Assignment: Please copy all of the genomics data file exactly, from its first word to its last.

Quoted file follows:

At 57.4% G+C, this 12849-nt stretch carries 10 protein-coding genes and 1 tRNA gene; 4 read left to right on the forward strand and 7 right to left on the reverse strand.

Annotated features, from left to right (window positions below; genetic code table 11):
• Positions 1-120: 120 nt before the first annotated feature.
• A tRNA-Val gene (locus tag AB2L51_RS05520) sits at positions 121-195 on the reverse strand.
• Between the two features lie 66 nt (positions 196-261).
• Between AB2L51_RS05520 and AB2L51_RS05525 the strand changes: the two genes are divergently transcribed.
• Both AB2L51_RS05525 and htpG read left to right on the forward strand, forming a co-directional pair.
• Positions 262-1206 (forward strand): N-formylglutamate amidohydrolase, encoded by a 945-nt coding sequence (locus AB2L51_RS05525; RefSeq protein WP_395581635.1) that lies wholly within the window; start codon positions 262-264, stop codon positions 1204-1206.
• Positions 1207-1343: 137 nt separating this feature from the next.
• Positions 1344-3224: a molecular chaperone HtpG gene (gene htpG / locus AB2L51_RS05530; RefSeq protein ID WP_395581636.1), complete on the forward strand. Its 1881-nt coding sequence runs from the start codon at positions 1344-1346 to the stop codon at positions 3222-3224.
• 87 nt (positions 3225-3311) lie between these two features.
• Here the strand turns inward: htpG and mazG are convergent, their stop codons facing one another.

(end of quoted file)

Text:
At 57.4% G+C, this 12849-nt stretch carries 10 protein-coding genes and 1 tRNA gene; 4 read left to right on the forward strand and 7 right to left on the reverse strand.

Annotated features, from left to right (window positions below; genetic code table 11):
• Positions 1-120: 120 nt before the first annotated feature.
• A tRNA-Val gene (locus tag AB2L51_RS05520) sits at positions 121-195 on the reverse strand.
• Between the two features lie 66 nt (positions 196-261).
• Between AB2L51_RS05520 and AB2L51_RS05525 the strand changes: the two genes are divergently transcribed.
• Both AB2L51_RS05525 and htpG read left to right on the forward strand, forming a co-directional pair.
• Positions 262-1206 (forward strand): N-formylglutamate amidohydrolase, encoded by a 945-nt coding sequence (locus AB2L51_RS05525; RefSeq protein WP_395581635.1) that lies wholly within the window; start codon positions 262-264, stop codon positions 1204-1206.
• Positions 1207-1343: 137 nt separating this feature from the next.
• Positions 1344-3224: a molecular chaperone HtpG gene (gene htpG / locus AB2L51_RS05530; RefSeq protein ID WP_395581636.1), complete on the forward strand. Its 1881-nt coding sequence runs from the start codon at positions 1344-1346 to the stop codon at positions 3222-3224.
• 87 nt (positions 3225-3311) lie between these two features.
• Here the strand turns inward: htpG and mazG are convergent, their stop codons facing one another.